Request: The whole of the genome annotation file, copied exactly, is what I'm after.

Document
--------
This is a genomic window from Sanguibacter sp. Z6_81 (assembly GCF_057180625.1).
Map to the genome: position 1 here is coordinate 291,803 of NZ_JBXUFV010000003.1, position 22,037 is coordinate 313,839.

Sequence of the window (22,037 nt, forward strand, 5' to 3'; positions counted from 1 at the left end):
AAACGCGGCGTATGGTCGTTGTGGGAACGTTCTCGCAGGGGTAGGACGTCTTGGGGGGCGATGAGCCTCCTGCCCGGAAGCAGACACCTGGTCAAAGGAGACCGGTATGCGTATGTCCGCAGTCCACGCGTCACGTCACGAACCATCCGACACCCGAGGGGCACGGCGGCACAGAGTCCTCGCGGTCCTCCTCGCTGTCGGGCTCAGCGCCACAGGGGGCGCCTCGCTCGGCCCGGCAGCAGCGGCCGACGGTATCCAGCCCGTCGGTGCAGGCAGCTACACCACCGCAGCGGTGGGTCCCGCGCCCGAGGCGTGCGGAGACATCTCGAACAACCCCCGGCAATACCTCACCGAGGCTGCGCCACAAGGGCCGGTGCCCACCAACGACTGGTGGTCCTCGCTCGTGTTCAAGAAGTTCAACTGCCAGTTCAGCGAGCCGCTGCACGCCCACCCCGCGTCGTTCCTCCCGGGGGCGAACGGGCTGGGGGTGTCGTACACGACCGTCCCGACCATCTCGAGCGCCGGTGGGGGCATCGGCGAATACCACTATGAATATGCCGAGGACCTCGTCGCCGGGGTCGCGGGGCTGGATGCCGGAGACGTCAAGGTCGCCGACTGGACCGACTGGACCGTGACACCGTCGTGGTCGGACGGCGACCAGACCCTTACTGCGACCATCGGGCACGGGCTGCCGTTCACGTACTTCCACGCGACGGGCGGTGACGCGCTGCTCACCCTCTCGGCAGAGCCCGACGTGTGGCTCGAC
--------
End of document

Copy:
This is a genomic window from Sanguibacter sp. Z6_81 (assembly GCF_057180625.1).
Map to the genome: position 1 here is coordinate 291,803 of NZ_JBXUFV010000003.1, position 22,037 is coordinate 313,839.

Sequence of the window (22,037 nt, forward strand, 5' to 3'; positions counted from 1 at the left end):
AAACGCGGCGTATGGTCGTTGTGGGAACGTTCTCGCAGGGGTAGGACGTCTTGGGGGGCGATGAGCCTCCTGCCCGGAAGCAGACACCTGGTCAAAGGAGACCGGTATGCGTATGTCCGCAGTCCACGCGTCACGTCACGAACCATCCGACACCCGAGGGGCACGGCGGCACAGAGTCCTCGCGGTCCTCCTCGCTGTCGGGCTCAGCGCCACAGGGGGCGCCTCGCTCGGCCCGGCAGCAGCGGCCGACGGTATCCAGCCCGTCGGTGCAGGCAGCTACACCACCGCAGCGGTGGGTCCCGCGCCCGAGGCGTGCGGAGACATCTCGAACAACCCCCGGCAATACCTCACCGAGGCTGCGCCACAAGGGCCGGTGCCCACCAACGACTGGTGGTCCTCGCTCGTGTTCAAGAAGTTCAACTGCCAGTTCAGCGAGCCGCTGCACGCCCACCCCGCGTCGTTCCTCCCGGGGGCGAACGGGCTGGGGGTGTCGTACACGACCGTCCCGACCATCTCGAGCGCCGGTGGGGGCATCGGCGAATACCACTATGAATATGCCGAGGACCTCGTCGCCGGGGTCGCGGGGCTGGATGCCGGAGACGTCAAGGTCGCCGACTGGACCGACTGGACCGTGACACCGTCGTGGTCGGACGGCGACCAGACCCTTACTGCGACCATCGGGCACGGGCTGCCGTTCACGTACTTCCACGCGACGGGCGGTGACGCGCTGCTCACCCTCTCGGCAGAGCCCGACGTGTGGCTCGAC